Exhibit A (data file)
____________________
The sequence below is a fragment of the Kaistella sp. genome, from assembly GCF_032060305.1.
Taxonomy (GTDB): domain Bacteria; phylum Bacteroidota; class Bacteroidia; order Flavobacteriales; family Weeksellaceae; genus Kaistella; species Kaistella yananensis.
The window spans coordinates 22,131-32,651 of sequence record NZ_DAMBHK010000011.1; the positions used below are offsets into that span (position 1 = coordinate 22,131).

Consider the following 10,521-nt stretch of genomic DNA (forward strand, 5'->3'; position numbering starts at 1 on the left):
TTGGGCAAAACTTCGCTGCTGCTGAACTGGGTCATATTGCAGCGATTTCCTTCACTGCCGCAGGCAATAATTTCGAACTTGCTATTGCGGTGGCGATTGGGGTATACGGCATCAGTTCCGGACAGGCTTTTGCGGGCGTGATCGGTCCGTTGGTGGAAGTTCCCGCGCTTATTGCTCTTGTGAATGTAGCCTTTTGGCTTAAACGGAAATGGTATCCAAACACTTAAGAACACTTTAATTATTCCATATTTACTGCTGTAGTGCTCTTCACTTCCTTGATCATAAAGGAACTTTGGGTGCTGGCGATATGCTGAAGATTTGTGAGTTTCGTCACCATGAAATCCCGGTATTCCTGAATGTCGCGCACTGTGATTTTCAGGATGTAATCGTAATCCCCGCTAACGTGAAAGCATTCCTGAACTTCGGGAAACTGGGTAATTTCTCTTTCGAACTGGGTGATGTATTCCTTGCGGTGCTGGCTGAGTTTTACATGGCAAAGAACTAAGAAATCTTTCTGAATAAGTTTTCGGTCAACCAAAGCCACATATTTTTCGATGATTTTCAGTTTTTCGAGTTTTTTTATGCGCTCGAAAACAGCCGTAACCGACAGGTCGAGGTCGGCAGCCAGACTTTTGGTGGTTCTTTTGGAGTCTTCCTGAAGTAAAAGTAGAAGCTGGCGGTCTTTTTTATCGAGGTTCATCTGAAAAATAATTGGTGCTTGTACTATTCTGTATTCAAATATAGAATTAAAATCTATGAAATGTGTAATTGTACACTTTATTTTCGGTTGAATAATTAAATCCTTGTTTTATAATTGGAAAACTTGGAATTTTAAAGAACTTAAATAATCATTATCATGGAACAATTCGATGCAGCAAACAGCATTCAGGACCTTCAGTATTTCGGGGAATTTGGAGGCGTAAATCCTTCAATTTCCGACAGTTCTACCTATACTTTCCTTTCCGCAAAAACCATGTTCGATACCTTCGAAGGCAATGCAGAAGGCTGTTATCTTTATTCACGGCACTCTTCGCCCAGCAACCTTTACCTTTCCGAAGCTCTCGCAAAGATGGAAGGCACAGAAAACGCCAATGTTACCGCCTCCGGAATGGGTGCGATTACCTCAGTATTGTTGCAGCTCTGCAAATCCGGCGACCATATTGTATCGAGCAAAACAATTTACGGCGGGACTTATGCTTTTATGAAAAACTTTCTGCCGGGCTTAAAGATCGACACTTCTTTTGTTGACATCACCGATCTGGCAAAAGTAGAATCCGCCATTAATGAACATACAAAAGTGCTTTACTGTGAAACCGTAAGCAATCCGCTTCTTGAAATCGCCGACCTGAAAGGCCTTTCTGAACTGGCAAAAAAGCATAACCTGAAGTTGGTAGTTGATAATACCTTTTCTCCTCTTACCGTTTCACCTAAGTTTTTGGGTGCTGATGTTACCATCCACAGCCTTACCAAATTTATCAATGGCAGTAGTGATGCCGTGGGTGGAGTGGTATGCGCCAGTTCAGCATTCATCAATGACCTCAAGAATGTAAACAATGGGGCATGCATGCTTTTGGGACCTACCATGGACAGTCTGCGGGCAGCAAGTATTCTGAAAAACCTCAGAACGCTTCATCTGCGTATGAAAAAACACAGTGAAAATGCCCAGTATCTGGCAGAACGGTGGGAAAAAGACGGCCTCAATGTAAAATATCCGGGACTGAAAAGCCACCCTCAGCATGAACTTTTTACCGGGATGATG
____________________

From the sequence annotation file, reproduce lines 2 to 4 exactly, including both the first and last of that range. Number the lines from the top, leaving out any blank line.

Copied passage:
Taxonomy (GTDB): domain Bacteria; phylum Bacteroidota; class Bacteroidia; order Flavobacteriales; family Weeksellaceae; genus Kaistella; species Kaistella yananensis.
The window spans coordinates 22,131-32,651 of sequence record NZ_DAMBHK010000011.1; the positions used below are offsets into that span (position 1 = coordinate 22,131).

Consider the following 10,521-nt stretch of genomic DNA (forward strand, 5'->3'; position numbering starts at 1 on the left):